I’m sure there are people who could resist the chance to take a cheap shot at Gov. Arnold Schwarzenegger for jumping out of his SUV to take public transit, SUV roaring ahead to pick him up at the end of the line.
Don’t worry. I’m not one of them.
Here is the newly polished “Green Governor,” heralded in the media over the past week as if he were the Republicans’ Al Gore, taking a beating from supporters of public transit for taking $1.1 billion that would have automatically gone to local bus and rail service and using it to balance the less formulaic parts of the budget.
At a time when the Governator is traveling the world touting moderate, eco-friendly off-of-steroids conservatism, the critics say, why cut funding for a public service that could go a long way toward combating global warming.
So there he was, according to the Sacramento Bee, hopping on the capital city’s Watt Avenue light-rail line at 9 p.m. “on a recent Monday,” the story says, with no reporters or gaggle of legislators to record, analyze, fawn or otherwise contextualize the moment. I mean, the guy bought a ticket from a farecard machine; Metropolitan Transportation Commission members don’t even have to do that.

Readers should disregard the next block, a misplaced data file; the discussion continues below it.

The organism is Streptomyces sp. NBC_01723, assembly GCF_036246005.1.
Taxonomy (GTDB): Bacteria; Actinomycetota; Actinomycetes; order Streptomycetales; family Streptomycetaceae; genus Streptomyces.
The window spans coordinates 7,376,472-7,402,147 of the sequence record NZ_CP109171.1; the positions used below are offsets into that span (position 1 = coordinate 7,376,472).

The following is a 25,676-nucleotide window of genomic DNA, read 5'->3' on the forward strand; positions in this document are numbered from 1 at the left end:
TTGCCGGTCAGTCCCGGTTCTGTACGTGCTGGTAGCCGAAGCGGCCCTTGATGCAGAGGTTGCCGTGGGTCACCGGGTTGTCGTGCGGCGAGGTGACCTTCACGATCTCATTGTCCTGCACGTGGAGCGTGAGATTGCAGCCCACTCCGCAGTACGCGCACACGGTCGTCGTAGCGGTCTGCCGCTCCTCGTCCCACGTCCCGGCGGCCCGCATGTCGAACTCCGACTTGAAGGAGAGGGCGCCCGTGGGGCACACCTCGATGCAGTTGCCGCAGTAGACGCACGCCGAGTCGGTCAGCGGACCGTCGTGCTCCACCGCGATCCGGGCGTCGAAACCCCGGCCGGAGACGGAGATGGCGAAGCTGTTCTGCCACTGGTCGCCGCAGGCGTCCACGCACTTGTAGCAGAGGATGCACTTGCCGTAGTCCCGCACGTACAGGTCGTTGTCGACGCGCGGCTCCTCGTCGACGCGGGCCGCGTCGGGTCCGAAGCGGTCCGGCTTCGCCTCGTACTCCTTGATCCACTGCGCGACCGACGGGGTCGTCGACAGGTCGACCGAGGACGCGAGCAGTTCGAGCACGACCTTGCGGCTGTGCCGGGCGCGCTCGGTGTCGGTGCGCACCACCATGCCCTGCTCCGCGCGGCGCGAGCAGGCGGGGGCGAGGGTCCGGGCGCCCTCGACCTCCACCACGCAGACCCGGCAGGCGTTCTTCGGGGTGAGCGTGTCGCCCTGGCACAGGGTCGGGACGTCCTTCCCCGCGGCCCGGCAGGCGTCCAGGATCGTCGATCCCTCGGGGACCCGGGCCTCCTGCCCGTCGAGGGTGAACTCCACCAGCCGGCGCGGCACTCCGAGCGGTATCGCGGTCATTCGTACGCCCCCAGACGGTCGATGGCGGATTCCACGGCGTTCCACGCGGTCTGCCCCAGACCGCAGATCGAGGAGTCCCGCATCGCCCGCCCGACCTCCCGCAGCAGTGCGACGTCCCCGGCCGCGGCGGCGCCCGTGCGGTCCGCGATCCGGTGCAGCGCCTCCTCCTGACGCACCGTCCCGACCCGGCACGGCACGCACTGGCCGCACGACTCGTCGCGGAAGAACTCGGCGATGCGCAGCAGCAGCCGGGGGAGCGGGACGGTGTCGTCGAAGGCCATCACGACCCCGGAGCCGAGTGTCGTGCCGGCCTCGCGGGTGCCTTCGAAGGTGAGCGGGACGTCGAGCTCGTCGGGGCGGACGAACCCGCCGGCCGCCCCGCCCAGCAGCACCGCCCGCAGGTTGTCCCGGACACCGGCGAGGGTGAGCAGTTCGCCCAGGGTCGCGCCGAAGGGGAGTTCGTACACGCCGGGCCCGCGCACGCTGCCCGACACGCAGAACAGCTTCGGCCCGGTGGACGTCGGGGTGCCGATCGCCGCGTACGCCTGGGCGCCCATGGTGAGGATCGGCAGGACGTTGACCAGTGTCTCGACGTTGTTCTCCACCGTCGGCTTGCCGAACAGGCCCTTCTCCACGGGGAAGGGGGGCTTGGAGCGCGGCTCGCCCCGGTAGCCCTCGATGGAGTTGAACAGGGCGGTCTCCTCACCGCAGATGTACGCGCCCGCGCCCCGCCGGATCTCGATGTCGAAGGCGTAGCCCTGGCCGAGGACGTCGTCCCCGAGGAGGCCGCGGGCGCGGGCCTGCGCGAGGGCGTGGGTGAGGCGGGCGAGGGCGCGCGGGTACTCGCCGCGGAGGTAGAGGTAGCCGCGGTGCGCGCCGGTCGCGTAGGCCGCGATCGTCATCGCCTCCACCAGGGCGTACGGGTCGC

There were, however, a couple of Regional Transit supervisors who got last-minute notice of the governor’s nocturnal whim, and high-tailed it to the 13th Street stop to answer the governor’s questions and make sure the operator let him ride up front. No one’ s saying if he got to toot the horn.
One of the managers told the Bee that the governor said the ride made him nostalgic for street cars back in Austria. Could the gas-guzzling movie-star environmentalist governor have been transit-dependent back then?
This should be seen as a positive step for public transportation, said Stuart Cohen, executive director of the Oakland-based Transportation and Land Use Coalition.
“I’d say that given the governor’s predilection for Hummers, this is an amazing step forward for transit advocates,” Cohen told me. “He has only shown in his budget what can only be called antipathy for transit.”
“I think so much of this is from an absolute lack of familiarity,” he continued, deciding that it was good for the governor to get out there and actually touch the thing he was trashing in his budget, to “see that these are ordinary people … students and low-income families and commuters who rely on transit.”
Turns out the ordinary people one finds at a Sacramento light-rail stop at 9 p.m. include drunks (another good use of transit), one of whom reportedly greeted the governor with a “Hey Arnold!”
The two supervisors, the story relates, “got in the guy’s face and told him to back off. `You are not going to mess this up,’ ” they told him.
Although the governor’s press people insist the ride was unrelated to budget matters, Cohen doesn’t believe in such coincidences:
“I think the backlash against his budget proposal from people across the state got him at least curious about what they were talking about.”
Photo of Schwarzenegger on a bus from www.enterstageright.com